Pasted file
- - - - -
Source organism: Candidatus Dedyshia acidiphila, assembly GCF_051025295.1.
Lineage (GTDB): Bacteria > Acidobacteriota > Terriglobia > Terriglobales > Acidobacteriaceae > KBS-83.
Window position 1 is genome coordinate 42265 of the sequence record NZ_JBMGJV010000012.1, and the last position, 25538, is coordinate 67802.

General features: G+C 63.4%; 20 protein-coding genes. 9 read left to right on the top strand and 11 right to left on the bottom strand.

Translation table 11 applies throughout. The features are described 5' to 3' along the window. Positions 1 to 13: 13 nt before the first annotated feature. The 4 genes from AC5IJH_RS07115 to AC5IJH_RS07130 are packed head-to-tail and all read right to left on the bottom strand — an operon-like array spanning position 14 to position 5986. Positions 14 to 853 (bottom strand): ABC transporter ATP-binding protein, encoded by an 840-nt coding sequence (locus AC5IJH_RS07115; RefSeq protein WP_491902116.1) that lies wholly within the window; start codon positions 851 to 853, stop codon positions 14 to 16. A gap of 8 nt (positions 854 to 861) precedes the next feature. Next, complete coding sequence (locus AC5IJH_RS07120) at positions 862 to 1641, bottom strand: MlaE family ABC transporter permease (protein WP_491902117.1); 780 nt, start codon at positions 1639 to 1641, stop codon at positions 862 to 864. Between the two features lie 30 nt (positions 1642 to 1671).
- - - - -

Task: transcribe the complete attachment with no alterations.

Source organism: Candidatus Dedyshia acidiphila, assembly GCF_051025295.1.
Lineage (GTDB): Bacteria > Acidobacteriota > Terriglobia > Terriglobales > Acidobacteriaceae > KBS-83.
Window position 1 is genome coordinate 42265 of the sequence record NZ_JBMGJV010000012.1, and the last position, 25538, is coordinate 67802.

General features: G+C 63.4%; 20 protein-coding genes. 9 read left to right on the top strand and 11 right to left on the bottom strand.

Translation table 11 applies throughout. The features are described 5' to 3' along the window. Positions 1 to 13: 13 nt before the first annotated feature. The 4 genes from AC5IJH_RS07115 to AC5IJH_RS07130 are packed head-to-tail and all read right to left on the bottom strand — an operon-like array spanning position 14 to position 5986. Positions 14 to 853 (bottom strand): ABC transporter ATP-binding protein, encoded by an 840-nt coding sequence (locus AC5IJH_RS07115; RefSeq protein WP_491902116.1) that lies wholly within the window; start codon positions 851 to 853, stop codon positions 14 to 16. A gap of 8 nt (positions 854 to 861) precedes the next feature. Next, complete coding sequence (locus AC5IJH_RS07120) at positions 862 to 1641, bottom strand: MlaE family ABC transporter permease (protein WP_491902117.1); 780 nt, start codon at positions 1639 to 1641, stop codon at positions 862 to 864. Between the two features lie 30 nt (positions 1642 to 1671).